1-2 weeks before your operation you will be asked to attend the Pre-Admission Clinic. This is to check that you are fit for your operation. You will be asked questions about your general health. You will have some or all of the following tests: blood tests, chest x-ray and ECG (heart tracing). These are routine tests before an operation. It also gives you a chance to ask any questions that you may have. You will be referred to the Stoma Nurse who specialises in looking after patients having this type of operation. They will decide where your stoma should be placed (see “What does the operation involve”). A mark will be made on your abdomen (tummy) after you have discussed this. The stoma will be on the right side of your abdomen, just below the waist. You will usually be admitted onto the ward 1 day before your operation.

The day of your operation

You will be asked not to eat or drink from 12 midnight. If you are an insulin dependent diabetic, you will need special instruction, please discuss this with Dr Coughlin. The anaesthetist will give you a general anaesthetic.

What does the operation involve?

Dr Coughlin makes 6 or 7 keyhole incisions in your abdomen. Small plastic tubes (trocars) are placed inside the incisions to keep them open while a small camera (laparoscope) and the small robotic arms are inserted. The surgeon controls the laparoscope and robotic arms to perform the operation. A small incision is made to remove the bladder.

What does a cystectomy involve?

A cystectomy involves removing the bladder and often other organs, such as the prostate gland in men and the uterus (womb), ovaries and part of the vagina in women.

Once the bladder is removed Dr Coughlin needs to create
another way for your urine to drain from the body; this is done by forming a stoma. Other names you may hear stomas being called are ileal conduit or urostomy.

To form an ileal conduit/stoma, a small piece of your bowel (intestine) is normally used. The doctor will cut out a small piece of your bowel (removing this should not affect how your bowel works). The ureters (tubes which drain urine from the kidneys) are then stitched into one end of the small piece of bowel which was removed, urine can then drain into it. The other end comes out through a small opening on your abdomen to make the stoma. Urine can then drain from the ureters, through the piece of bowel and out through the stoma into a special bag fitted around your stoma. The bag is held in position by a sticky patch attached to the bag.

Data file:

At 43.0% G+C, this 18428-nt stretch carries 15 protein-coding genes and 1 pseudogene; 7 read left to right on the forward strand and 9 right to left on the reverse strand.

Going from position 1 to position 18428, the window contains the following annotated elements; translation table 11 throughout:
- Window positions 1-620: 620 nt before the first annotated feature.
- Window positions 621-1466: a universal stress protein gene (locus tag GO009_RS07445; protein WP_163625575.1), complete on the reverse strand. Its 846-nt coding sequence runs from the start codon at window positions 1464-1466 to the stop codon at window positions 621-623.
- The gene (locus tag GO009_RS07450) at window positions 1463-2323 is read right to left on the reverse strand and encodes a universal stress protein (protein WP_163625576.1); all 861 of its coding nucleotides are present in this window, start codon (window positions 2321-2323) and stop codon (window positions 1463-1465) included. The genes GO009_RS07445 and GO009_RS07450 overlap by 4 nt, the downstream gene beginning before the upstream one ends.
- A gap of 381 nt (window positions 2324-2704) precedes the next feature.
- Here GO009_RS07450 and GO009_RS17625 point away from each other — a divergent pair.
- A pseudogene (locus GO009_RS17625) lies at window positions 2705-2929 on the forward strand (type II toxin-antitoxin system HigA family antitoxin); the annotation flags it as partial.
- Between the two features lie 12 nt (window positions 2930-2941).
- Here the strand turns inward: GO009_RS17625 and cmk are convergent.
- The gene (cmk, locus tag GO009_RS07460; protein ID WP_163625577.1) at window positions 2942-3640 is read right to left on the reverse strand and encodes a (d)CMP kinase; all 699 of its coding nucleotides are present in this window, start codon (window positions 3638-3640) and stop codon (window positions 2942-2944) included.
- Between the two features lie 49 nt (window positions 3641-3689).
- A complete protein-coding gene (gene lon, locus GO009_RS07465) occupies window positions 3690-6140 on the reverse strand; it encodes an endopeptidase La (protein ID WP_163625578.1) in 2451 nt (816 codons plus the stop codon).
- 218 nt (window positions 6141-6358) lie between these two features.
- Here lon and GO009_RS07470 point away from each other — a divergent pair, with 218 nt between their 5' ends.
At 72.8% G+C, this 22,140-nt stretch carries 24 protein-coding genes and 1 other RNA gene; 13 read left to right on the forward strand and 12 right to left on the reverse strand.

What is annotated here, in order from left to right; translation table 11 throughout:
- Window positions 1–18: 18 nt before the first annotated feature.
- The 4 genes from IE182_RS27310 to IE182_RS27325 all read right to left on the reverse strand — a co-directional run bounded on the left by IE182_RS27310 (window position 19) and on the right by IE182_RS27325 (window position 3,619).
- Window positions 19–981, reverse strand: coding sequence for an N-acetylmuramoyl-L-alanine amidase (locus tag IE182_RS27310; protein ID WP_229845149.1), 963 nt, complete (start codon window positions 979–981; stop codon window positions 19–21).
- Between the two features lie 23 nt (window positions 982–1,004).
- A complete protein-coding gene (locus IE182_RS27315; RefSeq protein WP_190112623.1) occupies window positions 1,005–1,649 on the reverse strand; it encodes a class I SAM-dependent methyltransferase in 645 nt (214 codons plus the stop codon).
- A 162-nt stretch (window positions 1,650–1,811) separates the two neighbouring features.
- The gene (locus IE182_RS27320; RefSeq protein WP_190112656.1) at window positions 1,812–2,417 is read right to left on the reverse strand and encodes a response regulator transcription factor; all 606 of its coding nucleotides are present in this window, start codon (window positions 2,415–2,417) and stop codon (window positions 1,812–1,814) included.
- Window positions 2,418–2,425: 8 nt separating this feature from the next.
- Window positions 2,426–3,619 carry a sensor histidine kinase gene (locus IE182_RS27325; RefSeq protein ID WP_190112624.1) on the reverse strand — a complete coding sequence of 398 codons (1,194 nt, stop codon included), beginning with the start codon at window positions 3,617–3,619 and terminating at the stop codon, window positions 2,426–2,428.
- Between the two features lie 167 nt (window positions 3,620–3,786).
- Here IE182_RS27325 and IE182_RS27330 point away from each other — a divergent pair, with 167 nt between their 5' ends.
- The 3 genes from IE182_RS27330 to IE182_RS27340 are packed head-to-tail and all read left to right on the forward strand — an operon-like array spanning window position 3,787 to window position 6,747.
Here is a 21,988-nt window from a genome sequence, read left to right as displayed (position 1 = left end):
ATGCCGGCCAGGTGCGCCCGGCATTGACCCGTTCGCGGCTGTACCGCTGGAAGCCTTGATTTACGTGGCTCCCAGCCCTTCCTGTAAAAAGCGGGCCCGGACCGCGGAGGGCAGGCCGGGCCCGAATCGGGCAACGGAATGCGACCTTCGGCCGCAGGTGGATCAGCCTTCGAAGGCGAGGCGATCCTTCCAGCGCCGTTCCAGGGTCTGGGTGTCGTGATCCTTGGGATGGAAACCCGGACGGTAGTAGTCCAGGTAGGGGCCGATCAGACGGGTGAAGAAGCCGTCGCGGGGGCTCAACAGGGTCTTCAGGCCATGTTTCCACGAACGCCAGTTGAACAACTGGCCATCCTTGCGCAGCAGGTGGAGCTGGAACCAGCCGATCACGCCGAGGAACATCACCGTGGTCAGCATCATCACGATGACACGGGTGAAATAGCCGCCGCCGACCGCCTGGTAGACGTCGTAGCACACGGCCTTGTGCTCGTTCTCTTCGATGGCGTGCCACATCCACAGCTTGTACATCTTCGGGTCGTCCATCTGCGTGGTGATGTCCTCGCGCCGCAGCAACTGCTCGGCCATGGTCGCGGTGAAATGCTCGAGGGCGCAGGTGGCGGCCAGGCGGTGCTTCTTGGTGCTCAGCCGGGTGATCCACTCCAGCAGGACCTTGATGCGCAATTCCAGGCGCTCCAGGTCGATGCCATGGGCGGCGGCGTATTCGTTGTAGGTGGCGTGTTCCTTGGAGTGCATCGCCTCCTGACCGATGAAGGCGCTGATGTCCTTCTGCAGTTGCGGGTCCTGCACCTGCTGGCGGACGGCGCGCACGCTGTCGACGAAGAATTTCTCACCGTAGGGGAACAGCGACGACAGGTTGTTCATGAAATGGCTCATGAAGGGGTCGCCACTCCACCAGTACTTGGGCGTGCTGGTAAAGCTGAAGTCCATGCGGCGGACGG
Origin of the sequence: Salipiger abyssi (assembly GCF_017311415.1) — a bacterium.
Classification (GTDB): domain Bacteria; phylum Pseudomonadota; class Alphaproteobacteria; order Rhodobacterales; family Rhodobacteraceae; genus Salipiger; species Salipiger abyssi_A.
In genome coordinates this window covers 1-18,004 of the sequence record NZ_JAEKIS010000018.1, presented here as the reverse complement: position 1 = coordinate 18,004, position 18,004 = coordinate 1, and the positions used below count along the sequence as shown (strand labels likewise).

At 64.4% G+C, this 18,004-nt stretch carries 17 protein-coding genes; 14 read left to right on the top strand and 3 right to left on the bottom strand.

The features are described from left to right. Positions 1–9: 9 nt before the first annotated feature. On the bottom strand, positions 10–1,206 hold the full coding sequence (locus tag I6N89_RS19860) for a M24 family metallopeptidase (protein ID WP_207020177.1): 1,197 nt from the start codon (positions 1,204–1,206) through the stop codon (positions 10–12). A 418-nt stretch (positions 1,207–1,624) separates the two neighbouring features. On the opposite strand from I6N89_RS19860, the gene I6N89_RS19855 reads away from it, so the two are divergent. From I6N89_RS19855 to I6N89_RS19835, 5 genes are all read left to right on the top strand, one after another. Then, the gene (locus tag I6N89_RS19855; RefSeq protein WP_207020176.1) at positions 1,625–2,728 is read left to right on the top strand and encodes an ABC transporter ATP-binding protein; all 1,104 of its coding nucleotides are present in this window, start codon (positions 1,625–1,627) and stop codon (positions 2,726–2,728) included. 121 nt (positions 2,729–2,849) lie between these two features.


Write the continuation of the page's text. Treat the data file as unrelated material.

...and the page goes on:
The operation will take about 5-7 hours. After the operation, you will routinely be transferred to the intensive care unit. You will be drowsy when you return to the ward and may want to arrange that only a close relative visit on the first day, so that you can have some quiet time to recover. Other relatives/friends can telephone the ward to find out how you are.

What are the risks?

Common

Infection due to insertion of temporary drains, stents following surgery Bleeding requiring the need for blood transfusion

(Women)

Pain or difficulty with sexual intercourse due to narrowing or shortening of vagina. Menopause may occur if ovaries removed

(Men)

High risk of impotence (inability to have erections) Dry orgasm. Retrograde ejaculation: no semen is produced causing infertility

Occasional

Blood loss requiring further surgery Cancer may not be cured

(Men)

Need to remove the urethra (water pipe) as part of the operation or at a later date

Rare

Infection or hernia of incision requiring further treatment Anaesthetic or heart problems possibly requiring admission to intensive care (including chest infection, clot in the lung or leg, stroke, heart attack and death) Decrease in kidney function over time

Very rare

Diarrhoea due to shortened bowel/vitamin deficiency requiring treatment Bowel and urine leakage from anastamosis (join) requiring further surgery

Scarring to the bowel or ureters requiring further surgery in the future Scarring, narrowing or hernia formation around the stoma opening requiring further surgery

Damage to the bowel during surgery resulting in the need for a colostomy

Are there any alternatives?

Radiation treatment to the bladder, continent urinary diversion (these options, if suitable, will have been discussed with you)

What will happen after the operation?

You will usually go to intensive care following the operation for 1 or 2 days.